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France’s Senate debates gay marriage amid large protests

France’s Senate debates gay marriage amid large protests

France’s Senate has begun debating on a bill to legalize same-sex marriage and adoption, amid large protests from anti-gay protestors.

The National Assembly, the lower chamber of parliament, passed the bill in February.

The bill has caused huge controversy in France, mobilizing hundreds of thousands of people to protest for or against marriage equality.

In March, police in Paris used tear gas to disperse a protest when it got violent, and arrested dozens.

In a video released last month, an anti-gay marriage father was seen using his young child as a human shield against the police.

There are over 250 amendments the Senate will have to go through to decide on the finer aspects of the bill.

Like during the National Assembly debate, many of the amendments are designed to ensure the bill’s discussion takes as long as possible. In the previous debate, French lawmakers suggested polygamy and incest be added to the gay marriage bill.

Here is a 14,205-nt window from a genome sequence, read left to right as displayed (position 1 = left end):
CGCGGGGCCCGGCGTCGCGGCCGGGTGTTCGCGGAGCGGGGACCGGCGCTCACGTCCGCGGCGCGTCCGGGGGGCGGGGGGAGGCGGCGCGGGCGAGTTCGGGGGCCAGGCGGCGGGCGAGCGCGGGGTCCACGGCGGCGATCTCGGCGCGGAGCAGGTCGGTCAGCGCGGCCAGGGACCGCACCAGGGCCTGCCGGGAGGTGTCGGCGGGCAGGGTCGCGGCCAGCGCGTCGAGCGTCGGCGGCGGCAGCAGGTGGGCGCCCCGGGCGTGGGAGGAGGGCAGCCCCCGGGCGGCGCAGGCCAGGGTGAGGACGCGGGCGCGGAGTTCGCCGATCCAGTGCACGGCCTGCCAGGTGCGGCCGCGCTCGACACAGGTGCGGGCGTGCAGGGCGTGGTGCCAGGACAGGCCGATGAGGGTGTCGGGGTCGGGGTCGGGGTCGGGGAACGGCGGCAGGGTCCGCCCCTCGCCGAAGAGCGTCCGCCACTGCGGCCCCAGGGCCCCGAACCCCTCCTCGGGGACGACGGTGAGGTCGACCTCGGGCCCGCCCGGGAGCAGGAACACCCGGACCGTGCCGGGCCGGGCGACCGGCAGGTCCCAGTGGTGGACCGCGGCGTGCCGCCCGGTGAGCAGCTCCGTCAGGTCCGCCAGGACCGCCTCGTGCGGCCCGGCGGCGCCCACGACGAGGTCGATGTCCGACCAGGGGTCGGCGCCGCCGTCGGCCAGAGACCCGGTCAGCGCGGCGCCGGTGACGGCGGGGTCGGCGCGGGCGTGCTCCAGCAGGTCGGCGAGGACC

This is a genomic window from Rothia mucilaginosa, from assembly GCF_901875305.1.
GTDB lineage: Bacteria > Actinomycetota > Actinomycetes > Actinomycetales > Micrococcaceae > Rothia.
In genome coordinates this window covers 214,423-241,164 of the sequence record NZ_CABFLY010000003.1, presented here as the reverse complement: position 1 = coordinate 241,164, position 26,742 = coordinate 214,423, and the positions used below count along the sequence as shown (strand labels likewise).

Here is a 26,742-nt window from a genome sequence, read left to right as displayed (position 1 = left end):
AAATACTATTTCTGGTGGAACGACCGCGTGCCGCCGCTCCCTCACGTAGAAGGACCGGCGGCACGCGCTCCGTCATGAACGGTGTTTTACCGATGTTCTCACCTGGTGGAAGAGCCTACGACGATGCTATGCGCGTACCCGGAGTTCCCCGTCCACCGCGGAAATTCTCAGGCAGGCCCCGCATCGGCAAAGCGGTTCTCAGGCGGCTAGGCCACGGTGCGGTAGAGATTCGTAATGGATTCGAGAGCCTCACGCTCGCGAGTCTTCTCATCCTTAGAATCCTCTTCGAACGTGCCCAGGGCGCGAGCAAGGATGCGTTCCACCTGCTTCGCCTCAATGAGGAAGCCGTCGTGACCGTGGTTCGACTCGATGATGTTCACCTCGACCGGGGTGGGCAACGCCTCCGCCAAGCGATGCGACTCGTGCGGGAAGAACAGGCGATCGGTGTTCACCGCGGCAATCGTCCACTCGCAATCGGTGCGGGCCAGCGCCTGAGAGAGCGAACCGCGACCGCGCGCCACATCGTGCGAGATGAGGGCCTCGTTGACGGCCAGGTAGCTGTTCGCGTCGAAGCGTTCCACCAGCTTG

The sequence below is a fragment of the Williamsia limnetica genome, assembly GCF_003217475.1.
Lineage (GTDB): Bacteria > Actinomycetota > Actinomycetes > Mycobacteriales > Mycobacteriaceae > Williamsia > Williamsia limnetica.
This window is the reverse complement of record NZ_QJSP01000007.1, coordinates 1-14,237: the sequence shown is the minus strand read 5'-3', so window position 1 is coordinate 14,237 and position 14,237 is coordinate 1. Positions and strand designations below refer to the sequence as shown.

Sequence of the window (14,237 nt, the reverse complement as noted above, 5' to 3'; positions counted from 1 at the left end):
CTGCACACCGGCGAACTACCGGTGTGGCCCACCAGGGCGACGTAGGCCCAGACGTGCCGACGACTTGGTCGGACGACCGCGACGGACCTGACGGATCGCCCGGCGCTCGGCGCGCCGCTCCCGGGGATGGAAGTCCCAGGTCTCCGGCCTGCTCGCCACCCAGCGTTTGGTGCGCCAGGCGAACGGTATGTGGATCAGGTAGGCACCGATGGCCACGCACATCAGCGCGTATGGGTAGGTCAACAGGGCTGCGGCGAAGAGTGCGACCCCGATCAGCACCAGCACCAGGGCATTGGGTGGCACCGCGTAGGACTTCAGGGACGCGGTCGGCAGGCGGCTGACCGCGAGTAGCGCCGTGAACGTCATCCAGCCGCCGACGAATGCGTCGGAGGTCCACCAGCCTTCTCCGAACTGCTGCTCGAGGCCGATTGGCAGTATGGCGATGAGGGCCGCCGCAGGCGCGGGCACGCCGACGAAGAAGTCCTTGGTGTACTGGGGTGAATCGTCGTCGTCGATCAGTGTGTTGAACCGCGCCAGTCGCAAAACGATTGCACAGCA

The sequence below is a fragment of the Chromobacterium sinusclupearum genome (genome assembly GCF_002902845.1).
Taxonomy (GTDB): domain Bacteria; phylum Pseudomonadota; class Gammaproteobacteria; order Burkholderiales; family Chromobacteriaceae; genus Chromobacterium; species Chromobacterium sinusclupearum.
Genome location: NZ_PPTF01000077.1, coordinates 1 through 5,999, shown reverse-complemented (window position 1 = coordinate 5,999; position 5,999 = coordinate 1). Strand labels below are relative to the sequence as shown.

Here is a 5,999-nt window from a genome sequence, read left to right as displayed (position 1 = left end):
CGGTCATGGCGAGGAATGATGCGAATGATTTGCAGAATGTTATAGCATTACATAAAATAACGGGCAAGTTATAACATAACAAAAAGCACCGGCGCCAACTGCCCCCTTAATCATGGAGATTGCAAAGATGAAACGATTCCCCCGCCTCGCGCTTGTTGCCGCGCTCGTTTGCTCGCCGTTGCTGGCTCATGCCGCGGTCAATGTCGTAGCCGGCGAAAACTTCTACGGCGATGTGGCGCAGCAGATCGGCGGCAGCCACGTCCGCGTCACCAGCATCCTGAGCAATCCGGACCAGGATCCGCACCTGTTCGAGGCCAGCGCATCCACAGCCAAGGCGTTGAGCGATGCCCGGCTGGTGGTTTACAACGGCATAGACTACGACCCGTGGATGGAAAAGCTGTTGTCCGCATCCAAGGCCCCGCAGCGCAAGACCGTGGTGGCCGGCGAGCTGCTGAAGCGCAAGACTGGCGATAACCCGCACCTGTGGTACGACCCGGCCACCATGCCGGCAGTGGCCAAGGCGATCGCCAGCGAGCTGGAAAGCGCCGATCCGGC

Debate is likely to last until 12 or 13 April, with a vote expected to take place later this month.

While French Socialists have a smaller majority in the Senate than in the National Assembly, the upper house is still likely to pass the reform.

Two anti-gay marriage protests are planned for today, with one involving people blowing whistles and banging saucepans by the Senate’s building, and the other involving Catholics praying.

President Francois Hollande led his election campaign with the promise to champion same-sex marriage and adoption, and his support has not wavered.

A separate law on providing medically assisted conception to gay couples, already extended to heterosexual couples unable to conceive, will be debated later in the year.